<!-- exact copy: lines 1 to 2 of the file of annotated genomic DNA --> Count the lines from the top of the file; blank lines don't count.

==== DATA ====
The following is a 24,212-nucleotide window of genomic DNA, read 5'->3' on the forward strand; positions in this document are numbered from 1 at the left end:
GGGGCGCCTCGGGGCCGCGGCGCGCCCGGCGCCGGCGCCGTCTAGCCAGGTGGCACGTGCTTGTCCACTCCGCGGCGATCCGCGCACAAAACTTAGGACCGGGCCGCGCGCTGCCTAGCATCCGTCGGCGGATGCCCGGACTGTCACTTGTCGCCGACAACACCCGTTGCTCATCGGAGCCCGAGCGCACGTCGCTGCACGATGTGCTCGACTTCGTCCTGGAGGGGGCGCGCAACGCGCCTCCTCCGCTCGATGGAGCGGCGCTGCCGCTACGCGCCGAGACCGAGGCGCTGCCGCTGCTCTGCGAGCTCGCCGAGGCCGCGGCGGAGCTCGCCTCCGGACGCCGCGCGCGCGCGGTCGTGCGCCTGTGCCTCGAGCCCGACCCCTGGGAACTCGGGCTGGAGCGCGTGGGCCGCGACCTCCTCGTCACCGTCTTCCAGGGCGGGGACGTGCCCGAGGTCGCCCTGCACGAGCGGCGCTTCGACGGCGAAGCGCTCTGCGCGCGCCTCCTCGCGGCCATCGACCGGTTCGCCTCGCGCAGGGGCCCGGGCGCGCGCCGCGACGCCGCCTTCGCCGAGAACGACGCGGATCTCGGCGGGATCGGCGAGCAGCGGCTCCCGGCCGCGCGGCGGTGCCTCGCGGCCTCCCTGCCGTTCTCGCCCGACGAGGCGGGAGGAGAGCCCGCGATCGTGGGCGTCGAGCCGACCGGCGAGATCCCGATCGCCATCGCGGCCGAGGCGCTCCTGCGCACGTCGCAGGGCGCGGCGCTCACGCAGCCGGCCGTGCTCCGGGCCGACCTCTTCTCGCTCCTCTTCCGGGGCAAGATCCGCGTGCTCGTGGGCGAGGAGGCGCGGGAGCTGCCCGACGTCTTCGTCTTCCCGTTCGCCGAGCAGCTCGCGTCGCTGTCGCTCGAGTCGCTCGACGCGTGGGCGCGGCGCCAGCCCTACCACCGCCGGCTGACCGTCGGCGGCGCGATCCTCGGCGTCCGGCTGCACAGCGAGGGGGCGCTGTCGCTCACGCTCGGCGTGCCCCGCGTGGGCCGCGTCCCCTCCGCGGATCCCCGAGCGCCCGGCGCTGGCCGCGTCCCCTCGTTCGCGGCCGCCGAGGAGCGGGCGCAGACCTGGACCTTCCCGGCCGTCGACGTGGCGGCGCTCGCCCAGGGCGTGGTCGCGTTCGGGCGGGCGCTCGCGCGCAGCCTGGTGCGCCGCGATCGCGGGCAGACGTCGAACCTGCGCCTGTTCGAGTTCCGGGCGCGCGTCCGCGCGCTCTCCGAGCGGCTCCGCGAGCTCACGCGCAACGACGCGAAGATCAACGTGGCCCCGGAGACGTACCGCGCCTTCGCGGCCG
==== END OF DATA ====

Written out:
The following is a 24,212-nucleotide window of genomic DNA, read 5'->3' on the forward strand; positions in this document are numbered from 1 at the left end:
GGGGCGCCTCGGGGCCGCGGCGCGCCCGGCGCCGGCGCCGTCTAGCCAGGTGGCACGTGCTTGTCCACTCCGCGGCGATCCGCGCACAAAACTTAGGACCGGGCCGCGCGCTGCCTAGCATCCGTCGGCGGATGCCCGGACTGTCACTTGTCGCCGACAACACCCGTTGCTCATCGGAGCCCGAGCGCACGTCGCTGCACGATGTGCTCGACTTCGTCCTGGAGGGGGCGCGCAACGCGCCTCCTCCGCTCGATGGAGCGGCGCTGCCGCTACGCGCCGAGACCGAGGCGCTGCCGCTGCTCTGCGAGCTCGCCGAGGCCGCGGCGGAGCTCGCCTCCGGACGCCGCGCGCGCGCGGTCGTGCGCCTGTGCCTCGAGCCCGACCCCTGGGAACTCGGGCTGGAGCGCGTGGGCCGCGACCTCCTCGTCACCGTCTTCCAGGGCGGGGACGTGCCCGAGGTCGCCCTGCACGAGCGGCGCTTCGACGGCGAAGCGCTCTGCGCGCGCCTCCTCGCGGCCATCGACCGGTTCGCCTCGCGCAGGGGCCCGGGCGCGCGCCGCGACGCCGCCTTCGCCGAGAACGACGCGGATCTCGGCGGGATCGGCGAGCAGCGGCTCCCGGCCGCGCGGCGGTGCCTCGCGGCCTCCCTGCCGTTCTCGCCCGACGAGGCGGGAGGAGAGCCCGCGATCGTGGGCGTCGAGCCGACCGGCGAGATCCCGATCGCCATCGCGGCCGAGGCGCTCCTGCGCACGTCGCAGGGCGCGGCGCTCACGCAGCCGGCCGTGCTCCGGGCCGACCTCTTCTCGCTCCTCTTCCGGGGCAAGATCCGCGTGCTCGTGGGCGAGGAGGCGCGGGAGCTGCCCGACGTCTTCGTCTTCCCGTTCGCCGAGCAGCTCGCGTCGCTGTCGCTCGAGTCGCTCGACGCGTGGGCGCGGCGCCAGCCCTACCACCGCCGGCTGACCGTCGGCGGCGCGATCCTCGGCGTCCGGCTGCACAGCGAGGGGGCGCTGTCGCTCACGCTCGGCGTGCCCCGCGTGGGCCGCGTCCCCTCCGCGGATCCCCGAGCGCCCGGCGCTGGCCGCGTCCCCTCGTTCGCGGCCGCCGAGGAGCGGGCGCAGACCTGGACCTTCCCGGCCGTCGACGTGGCGGCGCTCGCCCAGGGCGTGGTCGCGTTCGGGCGGGCGCTCGCGCGCAGCCTGGTGCGCCGCGATCGCGGGCAGACGTCGAACCTGCGCCTGTTCGAGTTCCGGGCGCGCGTCCGCGCGCTCTCCGAGCGGCTCCGCGAGCTCACGCGCAACGACGCGAAGATCAACGTGGCCCCGGAGACGTACCGCGCCTTCGCGGCCG